Industrial Ventures in Birmingham

In 1698, the year of his father’s death, Sampson Lloyd and his wife Mary moved from their farm in Leominster to 56 Edgbaston Street in Birmingham to avoid the continuing persecution of the Quakers, and particularly the Five Mile Act, and the Conventicle Act, which banned non-conformist religious assemblies of more than five people. Both Acts were designed to limit the spread of non-conformity and to encourage worship in the established Church of England. Birmingham attracted many Quakers, its atmosphere seemed to favour religious liberty and intellectual freedom.

Sampson and Mary had three children: Charles, born in 1697, Ambrose, born in 1698, and Sampson, born in 1699. On his arrival in Birmingham, Sampson senior opened an iron warehouse and became a successful iron merchant. Sampson and his son, Sampson II erected a slitting mill at the bottom of Bradford Street, near the centre of the town, powered by water from the River Rea. Slitting mills converted iron into rod and bar suitable for nail makers, a commodity in great demand at the time.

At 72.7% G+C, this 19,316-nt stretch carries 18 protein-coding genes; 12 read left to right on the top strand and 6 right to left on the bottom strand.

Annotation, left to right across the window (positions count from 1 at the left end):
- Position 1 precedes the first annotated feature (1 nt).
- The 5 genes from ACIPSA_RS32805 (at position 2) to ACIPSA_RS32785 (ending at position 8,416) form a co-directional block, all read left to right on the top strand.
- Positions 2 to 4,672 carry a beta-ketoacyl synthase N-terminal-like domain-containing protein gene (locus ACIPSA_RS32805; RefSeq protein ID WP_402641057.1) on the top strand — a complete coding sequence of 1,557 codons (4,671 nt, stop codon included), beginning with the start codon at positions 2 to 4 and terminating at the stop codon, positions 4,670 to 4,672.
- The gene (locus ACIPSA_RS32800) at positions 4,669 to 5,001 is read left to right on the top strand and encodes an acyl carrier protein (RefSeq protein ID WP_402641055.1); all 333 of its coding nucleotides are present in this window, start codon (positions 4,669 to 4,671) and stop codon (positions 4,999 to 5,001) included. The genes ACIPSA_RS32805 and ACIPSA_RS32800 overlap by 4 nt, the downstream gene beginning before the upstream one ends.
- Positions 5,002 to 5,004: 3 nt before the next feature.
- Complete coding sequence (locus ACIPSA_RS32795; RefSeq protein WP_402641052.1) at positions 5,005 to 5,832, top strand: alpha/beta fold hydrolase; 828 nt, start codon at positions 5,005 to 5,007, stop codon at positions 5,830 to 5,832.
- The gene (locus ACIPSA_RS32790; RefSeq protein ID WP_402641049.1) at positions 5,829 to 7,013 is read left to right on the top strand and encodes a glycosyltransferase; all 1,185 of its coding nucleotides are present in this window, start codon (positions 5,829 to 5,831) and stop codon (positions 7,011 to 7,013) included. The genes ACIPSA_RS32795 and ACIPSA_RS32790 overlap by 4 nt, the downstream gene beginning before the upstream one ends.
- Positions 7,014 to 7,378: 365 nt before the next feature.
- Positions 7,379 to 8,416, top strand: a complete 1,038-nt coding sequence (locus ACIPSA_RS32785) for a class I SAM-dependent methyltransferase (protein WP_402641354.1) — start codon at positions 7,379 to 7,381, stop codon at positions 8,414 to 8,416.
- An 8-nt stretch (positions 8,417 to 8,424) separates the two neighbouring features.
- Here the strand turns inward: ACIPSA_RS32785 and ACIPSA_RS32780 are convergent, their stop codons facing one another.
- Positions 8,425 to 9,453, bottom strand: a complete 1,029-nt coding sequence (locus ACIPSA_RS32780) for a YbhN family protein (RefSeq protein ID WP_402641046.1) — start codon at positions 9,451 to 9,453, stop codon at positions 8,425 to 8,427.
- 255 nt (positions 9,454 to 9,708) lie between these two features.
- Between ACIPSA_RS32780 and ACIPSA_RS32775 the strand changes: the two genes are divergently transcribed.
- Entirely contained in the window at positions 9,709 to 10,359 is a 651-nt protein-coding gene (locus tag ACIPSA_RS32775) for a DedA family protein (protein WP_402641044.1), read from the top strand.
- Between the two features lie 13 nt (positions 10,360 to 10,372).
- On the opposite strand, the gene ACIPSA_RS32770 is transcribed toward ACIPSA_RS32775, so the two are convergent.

After a successful career in the family business, Sampson Lloyd & Sons, he died in 1724 at the age of 60. After his death, his sons Charles and Sampson bought the Town Mill and traded in iron. Sampson also bought a forge in Burton upon Trent, and by 1741, when Charles died, he had become a wealthy man. In 1742 he bought an Elizabethan house in the middle of 56 acres of land, out in the country at Sparkbrook, known as Owens Farm, for £1,290, and over ten years built a grand Georgian house called ‘The Farm’, which is now a listed building, called Lloyd House. Members of the family occupied the house until 1912.

Sampson’s elder brother Charles remained at Dolobran and made many improvements to his family’s home. In 1719 he opened an ironworks nearby, the first in the area. At the time, the price of iron was quite high, and so the high cost of transporting it over long distances on poor roads, from such a remote place, was affordable. Within a few years the price fell, and the business became unprofitable. In 1742 he decided to leave Wales and move Birmingham, where he died in 1747. He had two sons, Exton and James, who both died unmarried.

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